“Bite-Size Bits of Local, National, and Global History”
“Bite-Size Bits of Local, National, and Global History”
Thomas in Tucker County, West Virginia — The American South (Appalachia)

Dwellings and Design

Thomas, West Virginia

Dwellings and Design Marker image. Click for full size.
Photographed By Devry Becker Jones (CC0), July 17, 2020
1. Dwellings and Design Marker
Residential Architecture in Thomas
Modern society places value on home ownership, especially a house with land. However, families that moved from Europe or large cities such as New York in the early 20th century were not necessarily accustomed to single-family houses or large yards. In Thomas, many preferred apartment life, conveniently located right above their businesses and close to all the amenities that East Avenue had to offer. The families living in the Benedetto Building (No. 4), the DiBacco Building (No. 3) and others formed a tight-knit community and shared a common rear yard where the women washed clothes and children played together. In the days before automobile travel and improved roads, it made little sense to live any farther than necessary from the railroad depot, shops and doctors in town.

In the rapidly changing early years of the 20th century, industrialization created more wealth for a growing middle class and a concern about the health of city life. These factors and others led to rise of the suburb and single-family homes. Soon home ownership became the American Dream.

Dwellings and Design Marker image. Click for full size.
Photographed By Devry Becker Jones (CC0), July 17, 2020
2. Dwellings and Design Marker
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transition between higher density apartment homes and lower-density houses is readily seen by simple looking uphill in Thomas. East Avenue contains one house (No. 14) and one duplex (No. 16). Both these houses are influenced by the Gothic Revival style that was popular beginning around 1850. Over half of the buildings located on Spruce Street today are single-family homes and generally reflect styles popular in the early 1900s such as Craftsman (No. 31) and American Foursquare (Nos. 26, 29 and 30). The streets above Spruce are almost exclusively filled with houses.

Thomas's domestic architecture is a timeline of changing American values and architectural trends.

Choices in Housing
Two of the original Jewish families to settle in Thomas demonstrate two different approaches to residential architecture.

Barney Schilansky immigrated from Russia to New York in the 1870 with his wife Sarah. He traveled throughout the Southeastern United States selling goods as a pack peddler and after visiting Thomas, decided it was a promising place to move his wife and daughter Celia. They arrived in 1886 and Barney continued door-to-door peddling until he had saved enough to build a general store.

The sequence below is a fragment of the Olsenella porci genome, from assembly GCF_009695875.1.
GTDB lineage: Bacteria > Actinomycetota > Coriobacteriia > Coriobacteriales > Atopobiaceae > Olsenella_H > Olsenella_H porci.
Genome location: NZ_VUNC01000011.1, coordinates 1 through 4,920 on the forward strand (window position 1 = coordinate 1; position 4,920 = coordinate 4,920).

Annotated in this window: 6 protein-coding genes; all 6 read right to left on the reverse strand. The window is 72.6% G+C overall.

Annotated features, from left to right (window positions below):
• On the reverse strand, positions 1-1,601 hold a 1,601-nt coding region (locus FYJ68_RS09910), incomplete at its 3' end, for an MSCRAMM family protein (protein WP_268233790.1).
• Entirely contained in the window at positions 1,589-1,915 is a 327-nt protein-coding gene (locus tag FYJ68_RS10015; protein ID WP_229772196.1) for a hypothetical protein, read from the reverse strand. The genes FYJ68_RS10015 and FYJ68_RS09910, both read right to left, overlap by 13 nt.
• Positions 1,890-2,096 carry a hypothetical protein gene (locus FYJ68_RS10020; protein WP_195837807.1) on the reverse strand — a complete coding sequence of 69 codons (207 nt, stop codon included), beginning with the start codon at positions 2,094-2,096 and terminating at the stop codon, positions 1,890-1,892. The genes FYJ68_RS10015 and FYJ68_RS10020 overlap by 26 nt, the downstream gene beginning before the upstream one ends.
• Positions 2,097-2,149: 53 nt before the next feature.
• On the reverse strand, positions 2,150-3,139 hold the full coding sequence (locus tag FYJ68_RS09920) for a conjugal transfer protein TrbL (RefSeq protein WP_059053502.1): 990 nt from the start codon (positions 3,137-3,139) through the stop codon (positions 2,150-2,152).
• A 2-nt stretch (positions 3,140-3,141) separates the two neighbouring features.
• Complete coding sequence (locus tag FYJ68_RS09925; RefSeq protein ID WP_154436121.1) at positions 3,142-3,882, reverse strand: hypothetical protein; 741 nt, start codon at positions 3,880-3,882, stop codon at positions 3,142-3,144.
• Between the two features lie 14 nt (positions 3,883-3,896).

Sarah's sister Annie and her husband Victor Rubenstein who had met in New York in the 1870s, joined the Schilanskys in thomas in 1894, and the two
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families formed a close-knit association. Barney's daughter Celia married Victor's son Ruby and the two families operated various businesses including meat markets, grocery stores and clothing shops.

The Schilansky-Rubenstein Building (No. 6) housed both families in two large apartments, as large as any single-family house. The home became the center of the Jewish community in Thomas, hosting weddings, worship and holy day observances.

The Schatz brothers, George and Harry, also arrived as peddlers in 1886 and were later joined by their brother Isaac. The 1909 Schatz home on Spruce Street (No. 28) is one of the largest houses in the historic district. The style of the house is folk Victorian, with a cross-gabled roof, large wraparound porch and fine interior woodwork.

Though the Schilansky/Rubenstein and Schatz families had much in common and undoubtedly were well-acquainted, they each chose different building types to house their families.
Erected by The City of Thomas, West Virginia.
Topics and series. This historical marker is listed in these topic lists: ArchitectureChurches & ReligionSettlements & Settlers. In addition, it is included in the West Virginia, The City of Thomas series list. A significant historical year for this entry is 1850.
Location. 39° 8.989′ 
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N, 79° 29.898′ W. Marker is in Thomas, West Virginia, in Tucker County. Marker is on Appalachian Highway, in the median. Touch for map. Marker is at or near this postal address: 214 Appalachian Highway, Thomas WV 26292, United States of America. Touch for directions.
Other nearby markers. At least 8 other markers are within walking distance of this marker. A Lesson in Resourcefulness (within shouting distance of this marker); Thomas, West Virginia Mine Disaster Memorial (within shouting distance of this marker); The Melting Pot of Thomas (within shouting distance of this marker); Connecting Thomas to the World (within shouting distance of this marker); Out On The Town (within shouting distance of this marker); The Story of a River / Life in a Coal Mining Town (about 300 feet away, measured in a direct line); Exploring the Coketon Industrial Site / West Virginia Coal (about 300 feet away); Historic Thomas and the Coketon Industrial Complex / News Flash! (about 300 feet away). Touch for a list and map of all markers in Thomas.
Additional keywords. Judaica
Credits. This page was last revised on August 3, 2020. It was originally submitted on July 18, 2020, by Devry Becker Jones of Washington, District of Columbia. This page has been viewed 76 times since then and 4 times this year. Photos:   1, 2. submitted on July 18, 2020, by Devry Becker Jones of Washington, District of Columbia.

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Mar. 29, 2023